After you’ve run the Automatic Scheduler, many programmers will look for the unscheduled positions in their log—positions the Auto-Scheduler was unable to fill due to unbreakable rule violations, lack of options, or manual clock positions. There are several ways to do this.
From within the Schedule Editor, you can click on the Schedule QuickView icon.
This opens a graph that shows all the unscheduled positions. Green hours have no unscheduled positions, yellow hours contain the number of unscheduled positions indicated, and white hours have not yet been auto-scheduled. On February 28th we have one unscheduled item in the 8AM hour and two in the 3PM hour. To jump directly to those items, just double-click on that number and the Schedule Editor will take you to the top of that hour. Then scroll through the hour to find the unscheduled positions. You can open the Schedule QuickView as often as necessary to find all the unscheduled items.
You can open the same graph by clicking on Dataset/Schedule/QuickView. Another place you can see the Schedule Quickview is by clicking the Schedule Calendar icon in the Toolbar, then right-clicking on any date and selecting “QuickView Selected Week”.
Once you are in the Schedule Editor, you can jump directly to the next or previous unscheduled position by clicking the Jump to Previous Failure or Jump to Next Failure icons while holding the Control button on your keyboard. If no other unscheduled items are available in the log while headed in the previous or next direction, a “No matching rule failures found!” message will appear.
There’s a cool feature in MusicMaster that can help you eliminate unscheduled positions. It is called Manual-Assist Scheduling. By implementing this feature, you effectively tell MusicMaster that when it would normally leave a position unscheduled that it should pause and let you fill that position before continuing the automatic scheduling process.
When MusicMaster is auto-scheduling a day, it fills all the positions for that day whenever it can find a song that passes the unbreakable rules and leaves unscheduled positions when it cannot. So then you’re forced to go back into the log to look for a suitable replacement. Using the Manual-Assist Scheduler allows you to edit the log as MusicMaster is scheduling it by choosing the best song from within the schedule order—you’re choosing songs from the same list in the same order that MusicMaster is testing them.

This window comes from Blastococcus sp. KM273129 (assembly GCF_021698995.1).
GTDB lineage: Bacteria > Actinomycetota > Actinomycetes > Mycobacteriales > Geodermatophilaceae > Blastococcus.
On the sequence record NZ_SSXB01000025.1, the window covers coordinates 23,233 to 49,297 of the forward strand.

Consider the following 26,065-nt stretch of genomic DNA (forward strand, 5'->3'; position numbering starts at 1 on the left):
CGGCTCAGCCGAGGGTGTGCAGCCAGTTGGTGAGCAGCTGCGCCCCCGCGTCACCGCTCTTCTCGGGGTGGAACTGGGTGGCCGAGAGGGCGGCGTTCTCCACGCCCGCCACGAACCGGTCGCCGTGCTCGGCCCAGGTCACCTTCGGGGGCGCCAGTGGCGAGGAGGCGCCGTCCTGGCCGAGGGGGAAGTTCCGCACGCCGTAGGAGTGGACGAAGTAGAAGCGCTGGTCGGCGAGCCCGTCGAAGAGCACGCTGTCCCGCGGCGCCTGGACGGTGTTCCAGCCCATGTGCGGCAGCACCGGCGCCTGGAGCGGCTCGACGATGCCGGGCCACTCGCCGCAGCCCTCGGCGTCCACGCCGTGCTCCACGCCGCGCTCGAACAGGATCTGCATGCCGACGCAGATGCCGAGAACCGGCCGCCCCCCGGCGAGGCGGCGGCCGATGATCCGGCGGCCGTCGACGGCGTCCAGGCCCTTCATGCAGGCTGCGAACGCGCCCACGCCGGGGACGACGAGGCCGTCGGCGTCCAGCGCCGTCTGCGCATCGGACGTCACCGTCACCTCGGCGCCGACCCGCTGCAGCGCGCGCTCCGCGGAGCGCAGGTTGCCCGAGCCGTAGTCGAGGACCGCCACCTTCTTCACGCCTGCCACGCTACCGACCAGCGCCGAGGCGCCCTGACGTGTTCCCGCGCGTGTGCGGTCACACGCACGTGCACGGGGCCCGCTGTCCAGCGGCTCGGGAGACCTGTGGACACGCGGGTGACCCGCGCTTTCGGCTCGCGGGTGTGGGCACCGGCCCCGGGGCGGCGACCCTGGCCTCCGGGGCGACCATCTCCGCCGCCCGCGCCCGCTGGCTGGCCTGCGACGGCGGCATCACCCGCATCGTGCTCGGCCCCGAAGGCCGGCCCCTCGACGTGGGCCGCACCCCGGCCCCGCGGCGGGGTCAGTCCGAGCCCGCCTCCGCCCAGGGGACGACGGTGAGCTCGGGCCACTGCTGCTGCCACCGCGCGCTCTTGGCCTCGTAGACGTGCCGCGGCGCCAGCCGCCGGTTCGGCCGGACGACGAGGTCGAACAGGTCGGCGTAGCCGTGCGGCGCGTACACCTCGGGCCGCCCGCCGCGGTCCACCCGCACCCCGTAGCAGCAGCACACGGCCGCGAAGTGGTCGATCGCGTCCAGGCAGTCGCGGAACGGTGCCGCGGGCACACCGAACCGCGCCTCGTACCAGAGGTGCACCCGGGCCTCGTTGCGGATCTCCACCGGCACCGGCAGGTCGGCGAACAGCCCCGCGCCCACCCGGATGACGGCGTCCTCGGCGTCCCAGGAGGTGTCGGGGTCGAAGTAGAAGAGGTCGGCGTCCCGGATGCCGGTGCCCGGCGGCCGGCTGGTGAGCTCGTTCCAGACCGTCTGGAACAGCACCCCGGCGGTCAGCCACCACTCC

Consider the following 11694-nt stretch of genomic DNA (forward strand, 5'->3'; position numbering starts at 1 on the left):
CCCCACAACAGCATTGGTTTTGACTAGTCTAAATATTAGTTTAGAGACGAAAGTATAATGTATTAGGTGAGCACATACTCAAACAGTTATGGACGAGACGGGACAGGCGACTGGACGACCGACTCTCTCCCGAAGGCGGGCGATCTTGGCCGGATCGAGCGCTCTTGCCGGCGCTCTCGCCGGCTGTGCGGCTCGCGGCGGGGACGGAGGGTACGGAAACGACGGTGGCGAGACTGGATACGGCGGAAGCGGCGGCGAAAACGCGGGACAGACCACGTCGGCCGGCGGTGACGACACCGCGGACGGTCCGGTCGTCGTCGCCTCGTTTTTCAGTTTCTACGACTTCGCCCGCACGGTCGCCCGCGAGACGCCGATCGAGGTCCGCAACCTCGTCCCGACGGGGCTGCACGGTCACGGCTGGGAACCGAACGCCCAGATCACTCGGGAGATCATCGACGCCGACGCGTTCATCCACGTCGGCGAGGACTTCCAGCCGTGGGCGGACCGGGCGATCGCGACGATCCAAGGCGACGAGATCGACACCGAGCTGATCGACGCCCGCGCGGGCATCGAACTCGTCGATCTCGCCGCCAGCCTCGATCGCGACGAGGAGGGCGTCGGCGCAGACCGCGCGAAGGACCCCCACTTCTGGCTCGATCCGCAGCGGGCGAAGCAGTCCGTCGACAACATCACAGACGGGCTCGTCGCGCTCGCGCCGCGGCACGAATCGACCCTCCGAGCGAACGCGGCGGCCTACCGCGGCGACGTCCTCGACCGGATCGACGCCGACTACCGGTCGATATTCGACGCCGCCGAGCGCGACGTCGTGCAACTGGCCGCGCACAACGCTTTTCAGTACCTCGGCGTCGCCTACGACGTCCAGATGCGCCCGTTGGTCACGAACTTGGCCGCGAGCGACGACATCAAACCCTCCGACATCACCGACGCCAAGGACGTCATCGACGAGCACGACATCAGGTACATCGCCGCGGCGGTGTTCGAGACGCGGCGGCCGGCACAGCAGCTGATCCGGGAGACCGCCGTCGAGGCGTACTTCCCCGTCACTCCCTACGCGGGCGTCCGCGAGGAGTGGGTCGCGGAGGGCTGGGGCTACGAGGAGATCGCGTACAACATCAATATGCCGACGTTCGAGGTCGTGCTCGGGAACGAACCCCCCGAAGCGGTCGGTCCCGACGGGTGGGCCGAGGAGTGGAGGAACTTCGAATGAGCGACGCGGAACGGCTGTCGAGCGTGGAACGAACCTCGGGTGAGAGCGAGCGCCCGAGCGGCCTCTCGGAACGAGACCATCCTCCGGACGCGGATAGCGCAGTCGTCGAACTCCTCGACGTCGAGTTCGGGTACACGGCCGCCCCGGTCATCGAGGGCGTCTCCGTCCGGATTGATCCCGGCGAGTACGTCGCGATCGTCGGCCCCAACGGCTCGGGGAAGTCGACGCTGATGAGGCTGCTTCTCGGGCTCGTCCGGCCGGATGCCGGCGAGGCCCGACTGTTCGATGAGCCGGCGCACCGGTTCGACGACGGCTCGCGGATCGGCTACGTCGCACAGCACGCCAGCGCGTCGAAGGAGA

When you launch the Auto-Scheduler, click the Options tab. Here you can turn on Manual-Assist scheduling. By default the style is set to None (Disabled). But you can turn this on simply by selecting a style.
Use Replacement Dialog will open a display that allows you to choose a song, and once you’ve done that, the automatic scheduling session will continue.
When you select the “Exit to the Full Schedule Editor” option, this takes you to the same screen you are accustomed to seeing when editing the log. It opens the replacement box to show you what songs are being considered—these are the same songs in the Schedule Order that the Auto-Scheduler was considering (when Show All Available Songs icon is selected). Once you choose a song, MusicMaster displays the Schedule Editor screen as normal allowing you to make any other edits you wish. You can then click Resume to go back to the auto-scheduler, Suspend to cancel the Manual-Assist Scheduler and just resume auto-scheduling without pausing on unscheduled positions, or Cancel to stop the auto-scheduler session entirely.
As long as you haven’t suspended or cancelled, you can get back to where the Manual-Assist Scheduler paused by clicking the binoculars icon to “Find the original element position”. From there you can resume the auto-scheduler as you wish.
Another advantage of using Manual-Assist Scheduling is that it will let you see in real-time what rules are causing unscheduled positions, thus allowing you to make appropriate adjustments to the Rule Tree.
If you have any questions on this or any other MusicMaster-related topic, make sure to contact your Music Scheduling Consultant or email email@example.com.